Ever wondered how you always know just when the hero and heroine are going to break into a song or how the change in the music beat prepares you for ‘murder, mystery and suspense’. Surely you know that the clothes you wear, the car you own, the home you live in are giveaways of your personality and your lifestyle. All these signs and more, give out messages that we try and make meaning of and they become part of a language – a language of signs- that we all share. A sign is something that stands for something other than itself. Signs can take the form of words, sounds, gestures, odours, flavours, objects, colours, and images. Semiotics helps focus on meaning generated through communication by drawing upon systems of signs and symbols within our culture. It has its roots in linguistics and is best described as a ‘science’ that studies the life of signs within society.

Semiotics has three main areas of study: the first is the study of the sign itself and of different varieties of signs. The second is the study of codes – these are systems into which signs are organised. And finally, culture within which these codes and signs operate. The appropriation of the swastika (an age old venerated symbol) by the Nazis, is a powerful example of how cultures impregnate signs with meanings.

A sign is the link between a ‘concept’ (the signifier) and ‘what it means’ (the signified). Without these two, the sign is meaningless. Flowers take on a meaning of romantic love when a man gifts them to a woman. However they take on a different meaning and become a whole new sign on a father’s grave.

Signs can be categorised broadly based on the relationship between the signifier and the signified;
Symbolic – here the relationship between the two is arbitrary and therefore must be learned, e.g. numbers, alphabets, colours, and language. ‘1’ means a single unit, but it could well have looked like ‘2’ and vice versa. We learn that a particular red flower is called a rose. But ‘a rose by any other name would smell just as sweet’.

Iconic – the signifier is perceived as resembling or imitating the signified, e.g. a picture, a metaphor and so on. A picture or a soundtrack is only a representation of the real thing.

Indexical – the two are directly connected in some way, e.g. smoke suggests fire, a thermometer indicates illness. In films, passage of time is shown by change in seasons or change of apparel.

Signs are meaningful only when they are interpreted in relation to each other. There are certain codes or conventions for communication and the meaning of a sign depends on the code within which it is situated. A code is a set of practices familiar to those who share a culture. Some of the common codes are social behaviour, fashion, clothing, rituals, the arts and mass media (film, television, radio, newspapers and magazines). These vary by culture; ‘bindi’ in one culture symbolises marital status and in another may be a fashion accessory. What is considered socially correct behaviour in one society may be looked down as downright rude in another. You would not be surprised to find a bride in white in a church, but a bride in white at a Hindu wedding is out of the question. Among the Hindus, the color white signifies mourning.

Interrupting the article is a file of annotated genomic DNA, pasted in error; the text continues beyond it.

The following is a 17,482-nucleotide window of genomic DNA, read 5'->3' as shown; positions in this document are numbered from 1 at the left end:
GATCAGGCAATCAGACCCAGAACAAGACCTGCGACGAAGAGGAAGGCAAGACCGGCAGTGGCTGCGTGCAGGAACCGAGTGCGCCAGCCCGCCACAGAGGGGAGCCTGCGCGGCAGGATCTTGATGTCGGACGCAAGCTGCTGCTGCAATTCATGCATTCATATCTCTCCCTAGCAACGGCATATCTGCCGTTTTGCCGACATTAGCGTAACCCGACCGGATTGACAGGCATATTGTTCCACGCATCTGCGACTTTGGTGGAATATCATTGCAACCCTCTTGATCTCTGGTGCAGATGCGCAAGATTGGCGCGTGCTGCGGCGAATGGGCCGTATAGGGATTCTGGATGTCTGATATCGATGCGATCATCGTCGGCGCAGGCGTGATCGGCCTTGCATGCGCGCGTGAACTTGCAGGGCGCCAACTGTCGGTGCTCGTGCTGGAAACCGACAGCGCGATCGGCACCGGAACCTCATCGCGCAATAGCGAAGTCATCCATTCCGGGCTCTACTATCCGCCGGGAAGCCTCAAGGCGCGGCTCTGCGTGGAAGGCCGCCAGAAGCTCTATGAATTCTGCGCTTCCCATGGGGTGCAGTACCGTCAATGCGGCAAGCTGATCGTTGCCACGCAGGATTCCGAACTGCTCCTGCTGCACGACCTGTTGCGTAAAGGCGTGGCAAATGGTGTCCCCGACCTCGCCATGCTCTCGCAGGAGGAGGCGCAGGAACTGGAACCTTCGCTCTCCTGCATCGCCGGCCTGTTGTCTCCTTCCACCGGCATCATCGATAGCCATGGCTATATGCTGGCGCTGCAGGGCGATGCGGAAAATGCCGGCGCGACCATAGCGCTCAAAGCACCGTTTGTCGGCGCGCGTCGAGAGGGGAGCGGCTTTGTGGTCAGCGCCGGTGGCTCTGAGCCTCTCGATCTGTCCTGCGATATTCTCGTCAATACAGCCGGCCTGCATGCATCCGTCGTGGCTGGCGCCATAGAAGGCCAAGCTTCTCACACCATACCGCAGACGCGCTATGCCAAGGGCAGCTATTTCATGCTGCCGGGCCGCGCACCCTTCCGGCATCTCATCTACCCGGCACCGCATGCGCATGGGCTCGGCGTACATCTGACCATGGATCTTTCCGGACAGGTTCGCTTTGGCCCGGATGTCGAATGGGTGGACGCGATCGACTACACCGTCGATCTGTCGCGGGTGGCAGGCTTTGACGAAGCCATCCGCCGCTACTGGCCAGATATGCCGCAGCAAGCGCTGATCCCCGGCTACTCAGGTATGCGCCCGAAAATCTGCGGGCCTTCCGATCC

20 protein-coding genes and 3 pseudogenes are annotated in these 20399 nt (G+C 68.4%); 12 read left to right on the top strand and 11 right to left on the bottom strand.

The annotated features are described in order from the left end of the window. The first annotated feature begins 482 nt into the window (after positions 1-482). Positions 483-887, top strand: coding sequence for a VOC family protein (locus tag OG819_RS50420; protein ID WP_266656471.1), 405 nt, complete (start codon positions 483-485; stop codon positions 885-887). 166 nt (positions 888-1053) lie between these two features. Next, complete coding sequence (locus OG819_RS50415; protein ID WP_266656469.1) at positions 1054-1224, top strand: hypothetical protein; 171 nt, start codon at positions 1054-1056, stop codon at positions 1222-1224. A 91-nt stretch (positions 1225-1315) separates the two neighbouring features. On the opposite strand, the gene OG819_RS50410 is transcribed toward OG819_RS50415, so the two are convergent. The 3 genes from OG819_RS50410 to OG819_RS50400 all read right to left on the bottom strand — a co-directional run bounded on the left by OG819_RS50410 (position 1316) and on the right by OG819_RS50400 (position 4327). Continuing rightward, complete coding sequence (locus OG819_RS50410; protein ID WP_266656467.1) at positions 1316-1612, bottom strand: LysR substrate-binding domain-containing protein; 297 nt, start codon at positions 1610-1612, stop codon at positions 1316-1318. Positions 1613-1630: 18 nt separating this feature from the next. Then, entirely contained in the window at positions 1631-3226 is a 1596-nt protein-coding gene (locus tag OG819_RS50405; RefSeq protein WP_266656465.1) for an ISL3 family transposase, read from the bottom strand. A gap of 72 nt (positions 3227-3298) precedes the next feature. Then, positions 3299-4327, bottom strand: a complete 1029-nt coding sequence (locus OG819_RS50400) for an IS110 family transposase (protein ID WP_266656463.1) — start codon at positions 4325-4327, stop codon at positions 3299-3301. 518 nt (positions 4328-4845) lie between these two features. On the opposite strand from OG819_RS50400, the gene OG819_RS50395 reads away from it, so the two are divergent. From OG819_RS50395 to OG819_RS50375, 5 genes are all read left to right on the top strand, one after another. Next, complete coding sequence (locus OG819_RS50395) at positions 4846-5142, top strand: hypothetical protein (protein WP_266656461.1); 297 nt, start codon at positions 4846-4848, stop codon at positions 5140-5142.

HSBC’s campaign of a global company with its pulse on the local culture makes an interesting point. The ad shows the same symbol represented differently and sometimes even signifying different things. The word protection in England means a cricket helmet, in Japan- a suit of armour and in France, a sun- shade. A string of green chillies and lemons in India is to ward off the evil eye whereas in other parts of the world it could mean food. It is evident that a lack of understanding of local cultural codes could cost a company a great deal.

Advertising is a system consisting of distinct signs and what an advert means depends on how the signs are organised. Semiotics seeks to discover how advertisements work.

We all know what the guy wants when he says, “Ek thanda dena”. A cold drink, yes, but which one – “Coke, Sprite, Pepsi, or……?.” Then Coke introduced – ‘Thanda matlab Coca Cola’. And with that they appropriated the entire market. Coke became generic to the soft drinks product category.

A semiotic analysis of films like Dilwale Dulhaniya Le Jayenge, Kuchh Kuchh Hota Hai, Kabie Khushi Kabhi Gham, and soap operas will reveal the behavioural codes within an Indian family. That is what makes it so easy for most people to relate with the characters and the story.
Prudential ICICI commercial uses the ‘sindoor’ and the act of applying it, as signifiers that suggest an everlasting bond with the consumer and the promise of security, safety and assurance. It is unlikely that this commercial will work around the world except among Indian diaspora. Both Coca Cola, and Pepsi had to use local icons and local lingo in their advertising. The latest MTV ad shows a typical ‘cowbelt bhaiya’ in a ‘ganji’, painstakingly preparing a ‘paan’. In a typical ‘paan’ eating gesture he stuffs it between his jaws and then spits on an MTV logo. The dress code and the gestures have their roots in this culture and also show MTV’s irreverent attitude. MTV also manage to take a shot at their own foreign image and successfully evoke humour and admiration reserved for one who can laugh at himself.

Signs are never innocent. Semiotics teaches us that.

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